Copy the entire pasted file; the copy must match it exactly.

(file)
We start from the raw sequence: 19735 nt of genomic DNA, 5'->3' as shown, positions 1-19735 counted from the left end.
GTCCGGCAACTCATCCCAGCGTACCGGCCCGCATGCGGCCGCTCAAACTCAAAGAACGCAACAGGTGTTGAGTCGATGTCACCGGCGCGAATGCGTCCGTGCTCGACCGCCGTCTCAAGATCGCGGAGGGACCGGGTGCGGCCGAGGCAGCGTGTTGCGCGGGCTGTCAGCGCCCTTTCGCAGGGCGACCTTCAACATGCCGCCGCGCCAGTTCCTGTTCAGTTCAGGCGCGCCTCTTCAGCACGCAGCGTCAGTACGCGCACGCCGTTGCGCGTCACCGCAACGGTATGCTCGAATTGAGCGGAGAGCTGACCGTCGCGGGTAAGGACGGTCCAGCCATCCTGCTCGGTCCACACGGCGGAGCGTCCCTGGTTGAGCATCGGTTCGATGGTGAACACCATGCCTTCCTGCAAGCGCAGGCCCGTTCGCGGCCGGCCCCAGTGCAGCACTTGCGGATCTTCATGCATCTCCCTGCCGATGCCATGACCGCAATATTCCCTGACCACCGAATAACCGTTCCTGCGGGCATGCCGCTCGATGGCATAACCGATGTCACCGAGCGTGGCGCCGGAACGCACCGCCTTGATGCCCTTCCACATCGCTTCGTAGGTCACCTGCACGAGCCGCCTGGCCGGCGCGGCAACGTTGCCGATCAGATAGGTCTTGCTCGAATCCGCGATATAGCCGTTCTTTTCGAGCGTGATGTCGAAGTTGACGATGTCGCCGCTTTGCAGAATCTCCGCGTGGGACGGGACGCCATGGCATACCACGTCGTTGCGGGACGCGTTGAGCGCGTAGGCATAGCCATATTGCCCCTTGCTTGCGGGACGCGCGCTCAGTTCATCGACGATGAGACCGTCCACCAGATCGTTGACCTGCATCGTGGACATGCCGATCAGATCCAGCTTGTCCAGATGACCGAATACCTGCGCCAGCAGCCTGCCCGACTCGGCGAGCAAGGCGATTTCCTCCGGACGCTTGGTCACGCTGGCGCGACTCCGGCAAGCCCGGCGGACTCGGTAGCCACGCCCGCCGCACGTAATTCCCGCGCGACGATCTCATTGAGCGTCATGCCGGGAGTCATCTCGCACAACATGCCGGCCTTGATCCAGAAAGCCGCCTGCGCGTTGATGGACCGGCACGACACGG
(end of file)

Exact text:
We start from the raw sequence: 19735 nt of genomic DNA, 5'->3' as shown, positions 1-19735 counted from the left end.
GTCCGGCAACTCATCCCAGCGTACCGGCCCGCATGCGGCCGCTCAAACTCAAAGAACGCAACAGGTGTTGAGTCGATGTCACCGGCGCGAATGCGTCCGTGCTCGACCGCCGTCTCAAGATCGCGGAGGGACCGGGTGCGGCCGAGGCAGCGTGTTGCGCGGGCTGTCAGCGCCCTTTCGCAGGGCGACCTTCAACATGCCGCCGCGCCAGTTCCTGTTCAGTTCAGGCGCGCCTCTTCAGCACGCAGCGTCAGTACGCGCACGCCGTTGCGCGTCACCGCAACGGTATGCTCGAATTGAGCGGAGAGCTGACCGTCGCGGGTAAGGACGGTCCAGCCATCCTGCTCGGTCCACACGGCGGAGCGTCCCTGGTTGAGCATCGGTTCGATGGTGAACACCATGCCTTCCTGCAAGCGCAGGCCCGTTCGCGGCCGGCCCCAGTGCAGCACTTGCGGATCTTCATGCATCTCCCTGCCGATGCCATGACCGCAATATTCCCTGACCACCGAATAACCGTTCCTGCGGGCATGCCGCTCGATGGCATAACCGATGTCACCGAGCGTGGCGCCGGAACGCACCGCCTTGATGCCCTTCCACATCGCTTCGTAGGTCACCTGCACGAGCCGCCTGGCCGGCGCGGCAACGTTGCCGATCAGATAGGTCTTGCTCGAATCCGCGATATAGCCGTTCTTTTCGAGCGTGATGTCGAAGTTGACGATGTCGCCGCTTTGCAGAATCTCCGCGTGGGACGGGACGCCATGGCATACCACGTCGTTGCGGGACGCGTTGAGCGCGTAGGCATAGCCATATTGCCCCTTGCTTGCGGGACGCGCGCTCAGTTCATCGACGATGAGACCGTCCACCAGATCGTTGACCTGCATCGTGGACATGCCGATCAGATCCAGCTTGTCCAGATGACCGAATACCTGCGCCAGCAGCCTGCCCGACTCGGCGAGCAAGGCGATTTCCTCCGGACGCTTGGTCACGCTGGCGCGACTCCGGCAAGCCCGGCGGACTCGGTAGCCACGCCCGCCGCACGTAATTCCCGCGCGACGATCTCATTGAGCGTCATGCCGGGAGTCATCTCGCACAACATGCCGGCCTTGATCCAGAAAGCCGCCTGCGCGTTGATGGACCGGCACGACACGG